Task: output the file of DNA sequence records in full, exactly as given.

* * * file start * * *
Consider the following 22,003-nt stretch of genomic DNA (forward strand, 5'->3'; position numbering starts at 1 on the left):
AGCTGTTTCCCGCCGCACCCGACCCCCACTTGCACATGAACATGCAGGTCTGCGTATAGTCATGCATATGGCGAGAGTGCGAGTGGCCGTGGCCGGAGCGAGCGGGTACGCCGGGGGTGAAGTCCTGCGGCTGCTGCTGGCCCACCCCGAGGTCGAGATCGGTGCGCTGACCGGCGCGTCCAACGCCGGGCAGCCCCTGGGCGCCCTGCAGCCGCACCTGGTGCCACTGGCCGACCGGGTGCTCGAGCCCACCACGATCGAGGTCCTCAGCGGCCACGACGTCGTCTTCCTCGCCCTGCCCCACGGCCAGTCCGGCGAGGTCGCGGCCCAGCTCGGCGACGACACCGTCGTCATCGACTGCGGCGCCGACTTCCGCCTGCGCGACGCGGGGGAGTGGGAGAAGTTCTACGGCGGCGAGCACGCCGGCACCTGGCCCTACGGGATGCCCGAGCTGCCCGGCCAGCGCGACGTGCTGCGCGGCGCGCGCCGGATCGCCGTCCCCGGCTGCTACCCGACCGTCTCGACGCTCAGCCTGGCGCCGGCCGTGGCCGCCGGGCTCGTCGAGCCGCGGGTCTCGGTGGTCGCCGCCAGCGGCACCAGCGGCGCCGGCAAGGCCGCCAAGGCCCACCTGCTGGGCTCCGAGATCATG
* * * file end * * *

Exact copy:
Consider the following 22,003-nt stretch of genomic DNA (forward strand, 5'->3'; position numbering starts at 1 on the left):
AGCTGTTTCCCGCCGCACCCGACCCCCACTTGCACATGAACATGCAGGTCTGCGTATAGTCATGCATATGGCGAGAGTGCGAGTGGCCGTGGCCGGAGCGAGCGGGTACGCCGGGGGTGAAGTCCTGCGGCTGCTGCTGGCCCACCCCGAGGTCGAGATCGGTGCGCTGACCGGCGCGTCCAACGCCGGGCAGCCCCTGGGCGCCCTGCAGCCGCACCTGGTGCCACTGGCCGACCGGGTGCTCGAGCCCACCACGATCGAGGTCCTCAGCGGCCACGACGTCGTCTTCCTCGCCCTGCCCCACGGCCAGTCCGGCGAGGTCGCGGCCCAGCTCGGCGACGACACCGTCGTCATCGACTGCGGCGCCGACTTCCGCCTGCGCGACGCGGGGGAGTGGGAGAAGTTCTACGGCGGCGAGCACGCCGGCACCTGGCCCTACGGGATGCCCGAGCTGCCCGGCCAGCGCGACGTGCTGCGCGGCGCGCGCCGGATCGCCGTCCCCGGCTGCTACCCGACCGTCTCGACGCTCAGCCTGGCGCCGGCCGTGGCCGCCGGGCTCGTCGAGCCGCGGGTCTCGGTGGTCGCCGCCAGCGGCACCAGCGGCGCCGGCAAGGCCGCCAAGGCCCACCTGCTGGGCTCCGAGATCATG